What is career and technical education? CTE has a long and rich history in the United States. Today’s CTE has evolved from a limited number of vocational programs available at the turn of the 20th century into a broad system that encompasses a variety of challenging fields in diverse subject areas that are constantly evolving due to the changing global economy.
Today’s CTE provides students:
- academic subject matter taught with relevance to the real world
- employability skills, from job-related skills to workplace ethics
- career pathways that link secondary and postsecondary education
- second-chance education and training
- education for additional training and degrees, especially related to workplace training, skills upgrades and career advancement
Each state administers CTE in a different manner and ACTE has produced a set of CTE State Profiles to provide clarity and context to these multifaceted and diverse systems. In many cases, state and local CTE programs are “leading the way” with regard to important public policy issues such as high school reform and secondary-postsecondary transition.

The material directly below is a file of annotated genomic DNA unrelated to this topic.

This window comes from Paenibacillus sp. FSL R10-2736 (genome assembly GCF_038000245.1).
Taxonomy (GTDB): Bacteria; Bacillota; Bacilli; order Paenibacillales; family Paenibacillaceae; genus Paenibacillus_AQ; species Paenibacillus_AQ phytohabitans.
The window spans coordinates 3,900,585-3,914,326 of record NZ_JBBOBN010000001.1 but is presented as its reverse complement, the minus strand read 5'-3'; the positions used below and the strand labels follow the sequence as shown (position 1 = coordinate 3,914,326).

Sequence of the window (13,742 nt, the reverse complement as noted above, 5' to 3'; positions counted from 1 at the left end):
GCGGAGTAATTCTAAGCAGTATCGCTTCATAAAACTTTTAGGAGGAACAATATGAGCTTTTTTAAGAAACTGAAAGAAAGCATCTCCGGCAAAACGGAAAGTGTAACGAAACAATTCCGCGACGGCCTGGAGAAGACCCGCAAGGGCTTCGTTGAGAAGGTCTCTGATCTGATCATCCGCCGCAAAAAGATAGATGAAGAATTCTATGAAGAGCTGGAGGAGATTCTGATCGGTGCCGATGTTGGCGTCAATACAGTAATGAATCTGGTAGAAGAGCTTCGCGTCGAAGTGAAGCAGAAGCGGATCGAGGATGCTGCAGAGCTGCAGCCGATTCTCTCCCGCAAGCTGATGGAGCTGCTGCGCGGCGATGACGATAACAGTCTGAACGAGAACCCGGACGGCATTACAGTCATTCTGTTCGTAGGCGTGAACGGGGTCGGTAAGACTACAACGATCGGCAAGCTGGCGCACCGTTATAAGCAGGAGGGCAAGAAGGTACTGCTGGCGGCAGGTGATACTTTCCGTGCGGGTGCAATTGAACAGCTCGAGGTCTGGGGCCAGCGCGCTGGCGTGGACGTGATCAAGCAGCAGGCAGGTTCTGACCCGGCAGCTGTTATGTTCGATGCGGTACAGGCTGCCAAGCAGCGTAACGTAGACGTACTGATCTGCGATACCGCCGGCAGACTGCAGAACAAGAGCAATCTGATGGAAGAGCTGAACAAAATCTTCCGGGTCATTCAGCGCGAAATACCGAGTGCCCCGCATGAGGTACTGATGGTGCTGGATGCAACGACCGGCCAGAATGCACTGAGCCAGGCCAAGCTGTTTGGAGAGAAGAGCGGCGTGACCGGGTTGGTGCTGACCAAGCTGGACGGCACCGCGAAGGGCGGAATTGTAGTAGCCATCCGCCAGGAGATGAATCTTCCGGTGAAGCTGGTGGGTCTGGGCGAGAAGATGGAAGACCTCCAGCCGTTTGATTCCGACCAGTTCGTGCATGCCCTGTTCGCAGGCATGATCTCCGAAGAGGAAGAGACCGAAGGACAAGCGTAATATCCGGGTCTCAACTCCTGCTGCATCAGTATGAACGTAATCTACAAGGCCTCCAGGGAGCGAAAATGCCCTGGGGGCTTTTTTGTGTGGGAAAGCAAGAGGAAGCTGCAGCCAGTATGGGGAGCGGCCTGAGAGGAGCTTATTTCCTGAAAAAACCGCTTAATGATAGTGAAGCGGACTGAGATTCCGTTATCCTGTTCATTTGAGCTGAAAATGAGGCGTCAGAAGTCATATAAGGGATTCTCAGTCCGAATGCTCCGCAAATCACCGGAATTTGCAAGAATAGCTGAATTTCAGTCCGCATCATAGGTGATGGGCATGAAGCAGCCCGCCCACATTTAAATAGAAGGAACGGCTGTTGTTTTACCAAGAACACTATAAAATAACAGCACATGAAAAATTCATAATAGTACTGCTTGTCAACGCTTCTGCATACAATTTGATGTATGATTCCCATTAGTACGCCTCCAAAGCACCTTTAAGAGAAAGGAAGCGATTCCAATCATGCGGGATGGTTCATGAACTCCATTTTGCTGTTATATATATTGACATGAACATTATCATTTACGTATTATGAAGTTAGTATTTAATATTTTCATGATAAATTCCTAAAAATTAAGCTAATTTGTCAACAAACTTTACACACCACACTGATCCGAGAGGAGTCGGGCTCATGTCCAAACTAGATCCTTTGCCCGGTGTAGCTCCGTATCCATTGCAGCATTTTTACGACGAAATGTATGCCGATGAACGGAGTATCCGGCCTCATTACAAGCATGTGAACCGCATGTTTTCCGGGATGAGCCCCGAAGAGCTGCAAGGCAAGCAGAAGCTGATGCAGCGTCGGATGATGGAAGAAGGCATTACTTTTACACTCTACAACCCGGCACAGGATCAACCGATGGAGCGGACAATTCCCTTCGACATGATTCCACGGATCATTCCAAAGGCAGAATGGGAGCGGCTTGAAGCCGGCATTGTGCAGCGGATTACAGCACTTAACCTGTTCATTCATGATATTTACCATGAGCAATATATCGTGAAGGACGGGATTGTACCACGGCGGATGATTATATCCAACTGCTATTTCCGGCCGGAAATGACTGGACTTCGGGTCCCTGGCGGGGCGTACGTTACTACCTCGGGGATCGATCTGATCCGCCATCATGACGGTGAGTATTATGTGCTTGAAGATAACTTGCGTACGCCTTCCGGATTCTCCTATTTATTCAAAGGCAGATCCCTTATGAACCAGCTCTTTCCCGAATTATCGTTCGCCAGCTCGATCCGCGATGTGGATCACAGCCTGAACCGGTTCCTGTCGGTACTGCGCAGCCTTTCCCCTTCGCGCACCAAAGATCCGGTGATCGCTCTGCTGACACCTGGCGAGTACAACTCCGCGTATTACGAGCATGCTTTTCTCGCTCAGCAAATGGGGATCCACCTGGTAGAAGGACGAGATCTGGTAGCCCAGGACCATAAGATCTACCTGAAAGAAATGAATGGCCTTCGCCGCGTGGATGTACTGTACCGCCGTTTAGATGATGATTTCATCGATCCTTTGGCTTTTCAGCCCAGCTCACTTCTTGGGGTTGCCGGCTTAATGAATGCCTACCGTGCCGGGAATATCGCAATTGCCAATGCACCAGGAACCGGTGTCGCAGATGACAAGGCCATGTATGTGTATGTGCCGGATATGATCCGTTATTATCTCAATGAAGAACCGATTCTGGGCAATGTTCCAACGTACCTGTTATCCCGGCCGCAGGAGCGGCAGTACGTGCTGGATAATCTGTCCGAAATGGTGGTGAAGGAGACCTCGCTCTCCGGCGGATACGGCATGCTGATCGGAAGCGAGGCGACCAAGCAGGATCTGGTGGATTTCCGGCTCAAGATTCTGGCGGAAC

Also, consider the important work of career and technical student organizations, which are organizations that reinforce CTE instruction through co-curricular activities that prepare young people to become productive citizens and leaders.
ACTE collects data and research that supports better understanding of today’s CTE systems, programs and services, and highlights the potential that CTE provides students related to technical skills, academic achievement and career guidance. View the CTE Research Clearinghouse to identify current research information across a range of topics from journals, studies and articles, or use our Fact Sheets for citations and quotations from sources supporting the value of CTE.
ACTE is the dissemination arm of the National Research Center for CTE and will continue to update information and promote the best practices in CTE as it continues to evolve.